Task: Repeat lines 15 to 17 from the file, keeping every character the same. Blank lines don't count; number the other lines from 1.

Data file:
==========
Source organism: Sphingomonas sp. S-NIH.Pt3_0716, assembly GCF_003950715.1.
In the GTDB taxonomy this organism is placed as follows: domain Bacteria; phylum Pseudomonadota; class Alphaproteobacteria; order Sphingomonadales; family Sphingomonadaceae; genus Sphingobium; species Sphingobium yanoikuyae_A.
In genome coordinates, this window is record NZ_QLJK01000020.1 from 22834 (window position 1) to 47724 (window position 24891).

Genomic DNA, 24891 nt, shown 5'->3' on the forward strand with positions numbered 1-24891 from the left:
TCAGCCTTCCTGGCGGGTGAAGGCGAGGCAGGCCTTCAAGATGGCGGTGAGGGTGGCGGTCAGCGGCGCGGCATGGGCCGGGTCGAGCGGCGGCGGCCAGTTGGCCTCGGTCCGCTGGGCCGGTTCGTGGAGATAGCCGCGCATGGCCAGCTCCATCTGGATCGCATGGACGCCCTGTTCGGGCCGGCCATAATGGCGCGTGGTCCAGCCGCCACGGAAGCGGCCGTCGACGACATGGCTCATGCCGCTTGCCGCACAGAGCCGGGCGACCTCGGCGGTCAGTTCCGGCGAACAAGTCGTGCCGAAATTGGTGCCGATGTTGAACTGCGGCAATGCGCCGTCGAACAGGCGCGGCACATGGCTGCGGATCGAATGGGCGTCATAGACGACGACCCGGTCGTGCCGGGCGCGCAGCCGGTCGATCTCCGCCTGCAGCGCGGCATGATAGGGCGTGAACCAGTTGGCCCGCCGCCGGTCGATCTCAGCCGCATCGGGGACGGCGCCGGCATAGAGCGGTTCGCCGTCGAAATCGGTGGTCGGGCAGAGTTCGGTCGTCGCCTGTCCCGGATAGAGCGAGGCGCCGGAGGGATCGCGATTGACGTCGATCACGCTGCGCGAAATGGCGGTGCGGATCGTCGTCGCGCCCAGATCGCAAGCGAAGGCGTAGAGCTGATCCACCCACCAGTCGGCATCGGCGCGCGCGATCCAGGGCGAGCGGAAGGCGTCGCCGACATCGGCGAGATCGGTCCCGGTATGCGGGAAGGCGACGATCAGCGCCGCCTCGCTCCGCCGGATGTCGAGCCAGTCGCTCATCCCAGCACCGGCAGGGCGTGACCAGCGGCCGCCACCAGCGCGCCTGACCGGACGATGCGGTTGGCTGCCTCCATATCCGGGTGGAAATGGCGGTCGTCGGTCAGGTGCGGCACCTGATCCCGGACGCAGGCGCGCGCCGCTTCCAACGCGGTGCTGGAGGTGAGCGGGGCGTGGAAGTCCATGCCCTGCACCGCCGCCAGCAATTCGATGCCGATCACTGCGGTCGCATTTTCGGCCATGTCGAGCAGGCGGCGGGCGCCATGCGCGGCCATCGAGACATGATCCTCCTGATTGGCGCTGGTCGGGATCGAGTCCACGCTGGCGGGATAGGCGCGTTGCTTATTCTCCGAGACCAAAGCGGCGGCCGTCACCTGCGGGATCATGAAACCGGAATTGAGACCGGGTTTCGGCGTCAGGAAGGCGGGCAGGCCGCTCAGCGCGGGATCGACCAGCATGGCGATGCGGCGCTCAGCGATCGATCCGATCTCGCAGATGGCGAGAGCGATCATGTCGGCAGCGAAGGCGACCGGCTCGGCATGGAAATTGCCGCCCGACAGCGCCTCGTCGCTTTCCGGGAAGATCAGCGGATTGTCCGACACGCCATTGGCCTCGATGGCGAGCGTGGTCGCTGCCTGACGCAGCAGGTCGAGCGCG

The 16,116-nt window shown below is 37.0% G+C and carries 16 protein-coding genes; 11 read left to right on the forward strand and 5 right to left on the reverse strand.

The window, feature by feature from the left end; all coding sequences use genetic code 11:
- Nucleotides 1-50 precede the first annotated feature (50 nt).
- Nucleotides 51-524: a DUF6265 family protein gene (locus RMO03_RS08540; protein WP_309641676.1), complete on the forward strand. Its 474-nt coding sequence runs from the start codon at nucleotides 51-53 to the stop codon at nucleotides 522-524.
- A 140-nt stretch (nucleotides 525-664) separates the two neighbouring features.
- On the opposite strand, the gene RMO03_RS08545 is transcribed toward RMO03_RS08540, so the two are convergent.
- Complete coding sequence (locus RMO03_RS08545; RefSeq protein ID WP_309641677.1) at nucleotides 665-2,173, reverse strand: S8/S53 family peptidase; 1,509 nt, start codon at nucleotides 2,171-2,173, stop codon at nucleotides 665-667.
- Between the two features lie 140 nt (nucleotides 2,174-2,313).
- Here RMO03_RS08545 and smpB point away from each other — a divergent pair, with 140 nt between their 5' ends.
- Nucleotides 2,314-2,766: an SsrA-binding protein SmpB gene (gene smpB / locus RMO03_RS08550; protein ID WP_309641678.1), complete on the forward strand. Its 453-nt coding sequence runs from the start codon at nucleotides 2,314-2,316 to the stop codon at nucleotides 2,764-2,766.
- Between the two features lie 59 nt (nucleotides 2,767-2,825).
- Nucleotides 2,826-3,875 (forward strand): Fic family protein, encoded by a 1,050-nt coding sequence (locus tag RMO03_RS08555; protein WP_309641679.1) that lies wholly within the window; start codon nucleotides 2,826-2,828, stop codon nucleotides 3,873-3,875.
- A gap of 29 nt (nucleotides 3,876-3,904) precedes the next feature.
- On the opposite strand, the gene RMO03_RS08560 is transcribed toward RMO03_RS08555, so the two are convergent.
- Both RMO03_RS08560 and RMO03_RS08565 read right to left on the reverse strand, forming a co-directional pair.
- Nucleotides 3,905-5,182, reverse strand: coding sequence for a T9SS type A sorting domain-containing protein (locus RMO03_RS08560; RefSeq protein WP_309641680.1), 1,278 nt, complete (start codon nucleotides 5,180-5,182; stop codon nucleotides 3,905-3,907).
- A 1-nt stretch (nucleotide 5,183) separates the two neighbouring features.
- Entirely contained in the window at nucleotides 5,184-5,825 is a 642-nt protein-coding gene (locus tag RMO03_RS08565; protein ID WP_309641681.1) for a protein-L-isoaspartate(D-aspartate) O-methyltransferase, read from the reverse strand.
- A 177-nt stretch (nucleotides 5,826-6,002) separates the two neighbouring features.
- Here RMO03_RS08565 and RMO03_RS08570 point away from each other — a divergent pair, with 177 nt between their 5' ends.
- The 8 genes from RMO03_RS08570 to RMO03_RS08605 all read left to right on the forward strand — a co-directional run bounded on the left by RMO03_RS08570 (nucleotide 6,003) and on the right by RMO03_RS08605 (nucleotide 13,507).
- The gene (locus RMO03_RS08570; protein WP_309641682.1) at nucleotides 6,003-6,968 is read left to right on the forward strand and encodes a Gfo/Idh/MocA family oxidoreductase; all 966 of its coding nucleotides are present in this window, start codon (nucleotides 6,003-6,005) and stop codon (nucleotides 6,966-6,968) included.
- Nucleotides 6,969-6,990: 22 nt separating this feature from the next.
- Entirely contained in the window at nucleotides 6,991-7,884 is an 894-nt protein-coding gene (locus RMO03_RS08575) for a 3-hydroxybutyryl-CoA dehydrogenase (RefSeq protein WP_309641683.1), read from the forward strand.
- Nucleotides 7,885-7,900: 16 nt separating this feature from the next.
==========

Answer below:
- Nucleotides 2,314-2,766: an SsrA-binding protein SmpB gene (gene smpB / locus RMO03_RS08550; protein ID WP_309641678.1), complete on the forward strand. Its 453-nt coding sequence runs from the start codon at nucleotides 2,314-2,316 to the stop codon at nucleotides 2,764-2,766.
- Between the two features lie 59 nt (nucleotides 2,767-2,825).
- Nucleotides 2,826-3,875 (forward strand): Fic family protein, encoded by a 1,050-nt coding sequence (locus tag RMO03_RS08555; protein WP_309641679.1) that lies wholly within the window; start codon nucleotides 2,826-2,828, stop codon nucleotides 3,873-3,875.